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Egypt's amateur boxers dream of famed WWE

Egypt's amateur boxers dream of famed WWE

Egypt

In Ismaila, the north-eastern Egyptian city, amateur boxers have a dream to replicate the famous American world wrestling in Egypt.

In an Egyptian schoolyard, these boxers come dressed in various costumes with their faces painted to put up a show for spectators.

The boxing ring is lit up with light effects with rock music in the background.

We are not at the same level as the WWE wrestlers because of the lack of resources, and as individuals, we have high stamina in combat, even though our resources are very limited.

‘‘We hope that the name EWR will be known around the world, like World Wrestling. We want everyone to know our names, as everyone knows about WWE wrestlers. We want everyone to know who is Ashraf ‘Kabonga’, who is “Spiderman”, who is “Commando”, who is “Tiger”, “Lumberjack”, “Dracula” and “Batman.” Each of them should be known to the world, said Ashraf Mahrous, founder of a self-acclaimed Egyptian professional wrestling federation.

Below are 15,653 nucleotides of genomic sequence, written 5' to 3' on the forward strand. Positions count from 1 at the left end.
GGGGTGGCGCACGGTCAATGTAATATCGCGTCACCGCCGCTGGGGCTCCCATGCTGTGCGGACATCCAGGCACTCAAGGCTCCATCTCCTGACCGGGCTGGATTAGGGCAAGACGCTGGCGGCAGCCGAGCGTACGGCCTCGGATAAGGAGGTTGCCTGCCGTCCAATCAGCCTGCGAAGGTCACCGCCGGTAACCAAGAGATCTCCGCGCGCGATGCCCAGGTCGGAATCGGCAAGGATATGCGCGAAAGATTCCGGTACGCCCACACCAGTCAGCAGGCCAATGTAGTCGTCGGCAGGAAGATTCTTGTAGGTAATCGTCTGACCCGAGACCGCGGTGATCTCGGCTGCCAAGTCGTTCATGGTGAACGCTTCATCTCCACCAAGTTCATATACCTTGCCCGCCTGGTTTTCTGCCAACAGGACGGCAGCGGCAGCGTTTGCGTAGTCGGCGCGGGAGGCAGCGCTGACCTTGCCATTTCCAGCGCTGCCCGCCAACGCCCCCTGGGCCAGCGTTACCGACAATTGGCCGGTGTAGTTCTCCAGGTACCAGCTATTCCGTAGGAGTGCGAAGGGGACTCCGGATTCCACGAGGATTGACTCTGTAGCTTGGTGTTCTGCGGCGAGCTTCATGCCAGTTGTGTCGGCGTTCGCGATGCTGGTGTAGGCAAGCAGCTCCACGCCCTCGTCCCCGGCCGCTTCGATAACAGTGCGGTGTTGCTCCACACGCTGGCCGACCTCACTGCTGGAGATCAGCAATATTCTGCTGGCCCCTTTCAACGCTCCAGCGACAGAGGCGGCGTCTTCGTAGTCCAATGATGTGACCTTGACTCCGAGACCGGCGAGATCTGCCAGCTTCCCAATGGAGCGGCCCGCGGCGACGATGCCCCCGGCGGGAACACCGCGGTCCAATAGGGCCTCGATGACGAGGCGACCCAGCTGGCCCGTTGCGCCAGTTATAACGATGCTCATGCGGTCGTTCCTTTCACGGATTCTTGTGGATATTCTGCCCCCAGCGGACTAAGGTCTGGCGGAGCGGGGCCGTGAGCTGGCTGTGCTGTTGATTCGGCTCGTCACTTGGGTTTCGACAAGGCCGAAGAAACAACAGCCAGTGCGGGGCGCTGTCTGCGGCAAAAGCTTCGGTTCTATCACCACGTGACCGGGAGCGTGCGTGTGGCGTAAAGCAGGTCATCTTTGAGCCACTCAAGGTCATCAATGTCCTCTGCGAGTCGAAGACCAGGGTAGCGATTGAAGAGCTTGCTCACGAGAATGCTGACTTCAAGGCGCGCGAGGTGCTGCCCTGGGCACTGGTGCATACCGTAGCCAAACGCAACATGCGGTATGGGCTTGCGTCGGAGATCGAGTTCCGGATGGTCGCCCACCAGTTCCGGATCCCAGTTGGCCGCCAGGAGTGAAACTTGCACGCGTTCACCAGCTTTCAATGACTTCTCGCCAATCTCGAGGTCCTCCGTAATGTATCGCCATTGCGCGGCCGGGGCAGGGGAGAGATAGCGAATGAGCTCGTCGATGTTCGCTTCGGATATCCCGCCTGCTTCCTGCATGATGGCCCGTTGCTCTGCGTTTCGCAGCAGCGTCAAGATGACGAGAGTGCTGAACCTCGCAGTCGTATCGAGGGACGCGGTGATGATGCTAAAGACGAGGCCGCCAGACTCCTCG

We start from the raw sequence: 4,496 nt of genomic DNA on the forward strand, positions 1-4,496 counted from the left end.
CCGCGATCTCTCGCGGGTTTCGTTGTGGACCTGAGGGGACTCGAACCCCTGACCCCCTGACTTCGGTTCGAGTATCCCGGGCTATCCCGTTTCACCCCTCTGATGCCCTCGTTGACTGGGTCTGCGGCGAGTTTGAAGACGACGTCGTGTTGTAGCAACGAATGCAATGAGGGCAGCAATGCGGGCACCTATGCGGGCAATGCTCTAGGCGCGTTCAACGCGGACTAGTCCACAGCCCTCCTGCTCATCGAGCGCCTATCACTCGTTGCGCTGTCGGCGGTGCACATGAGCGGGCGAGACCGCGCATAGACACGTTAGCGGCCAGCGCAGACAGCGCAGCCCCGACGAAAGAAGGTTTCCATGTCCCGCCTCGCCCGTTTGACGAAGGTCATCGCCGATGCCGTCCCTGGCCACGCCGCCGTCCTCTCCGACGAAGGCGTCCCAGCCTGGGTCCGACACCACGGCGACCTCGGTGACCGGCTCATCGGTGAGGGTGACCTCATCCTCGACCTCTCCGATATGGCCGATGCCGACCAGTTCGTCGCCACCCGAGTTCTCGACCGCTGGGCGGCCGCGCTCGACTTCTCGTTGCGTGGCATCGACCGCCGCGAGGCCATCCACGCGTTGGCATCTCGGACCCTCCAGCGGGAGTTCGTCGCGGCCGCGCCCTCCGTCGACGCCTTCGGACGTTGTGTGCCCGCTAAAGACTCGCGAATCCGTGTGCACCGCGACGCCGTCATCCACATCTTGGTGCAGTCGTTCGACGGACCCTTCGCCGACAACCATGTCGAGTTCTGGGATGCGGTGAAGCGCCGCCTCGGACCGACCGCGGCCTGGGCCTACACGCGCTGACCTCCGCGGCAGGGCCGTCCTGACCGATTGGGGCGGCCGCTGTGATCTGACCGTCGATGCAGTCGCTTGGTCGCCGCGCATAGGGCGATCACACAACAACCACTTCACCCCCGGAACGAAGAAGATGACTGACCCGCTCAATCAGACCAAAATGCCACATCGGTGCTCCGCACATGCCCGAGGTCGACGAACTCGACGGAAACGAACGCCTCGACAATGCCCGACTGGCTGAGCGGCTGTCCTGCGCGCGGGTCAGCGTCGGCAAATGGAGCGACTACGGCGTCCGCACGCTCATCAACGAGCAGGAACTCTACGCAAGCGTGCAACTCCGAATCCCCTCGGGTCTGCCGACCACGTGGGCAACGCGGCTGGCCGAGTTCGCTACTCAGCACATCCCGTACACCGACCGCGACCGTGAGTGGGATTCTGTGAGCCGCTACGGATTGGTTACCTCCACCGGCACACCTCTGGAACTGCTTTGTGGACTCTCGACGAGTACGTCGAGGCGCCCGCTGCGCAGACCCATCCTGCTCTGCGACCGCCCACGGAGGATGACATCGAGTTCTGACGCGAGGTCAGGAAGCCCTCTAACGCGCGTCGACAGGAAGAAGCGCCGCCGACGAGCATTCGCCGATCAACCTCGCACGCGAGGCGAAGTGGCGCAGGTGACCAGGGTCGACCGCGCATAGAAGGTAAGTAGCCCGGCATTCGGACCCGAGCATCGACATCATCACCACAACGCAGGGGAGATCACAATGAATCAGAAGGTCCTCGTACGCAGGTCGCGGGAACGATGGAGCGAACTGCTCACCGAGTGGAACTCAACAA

But the joy of nearly one thousand spectators was short-lived as enthusiastic young people got up and approached the ring. Organizers said was not in line with safety rules and decided to end the show.

‘‘We are not at the same level as the WWE wrestlers because of the lack of resources. And as individuals, we have high stamina in combat, even though our resources are very limited. We do it all ourselves, but the WWE wrestlers have people who support them financially and provide them with places to train, which makes it easier for them. They have a lot more experience than us, but as individuals, we have better endurance and better performance. God willing, we will reach and surpass them, said 28-year old wrestler, Momen Mohamed, nicknamed “Commando”.

37-year old, Ashraf Mahrous is married and a father. He founded the Egyptian Professional Wrestling Federation (EWR), an unofficial group of eight wrestlers in 2012. The group includes girls who dream of the famed American professional boxers. It now has some 50 fans across the country.

Nicknamed ‘ Kabonga, Mahrous has set up a rudimentary ring infront of his family home in a nearby village. Here, wrestlers come to practice in the middle of fields and small brink buildings under construction.

These dreamers are using social media to spread the word about the sport in Egypt. They hope the North African nation will have a wrestling federation to support the sport.

AFP

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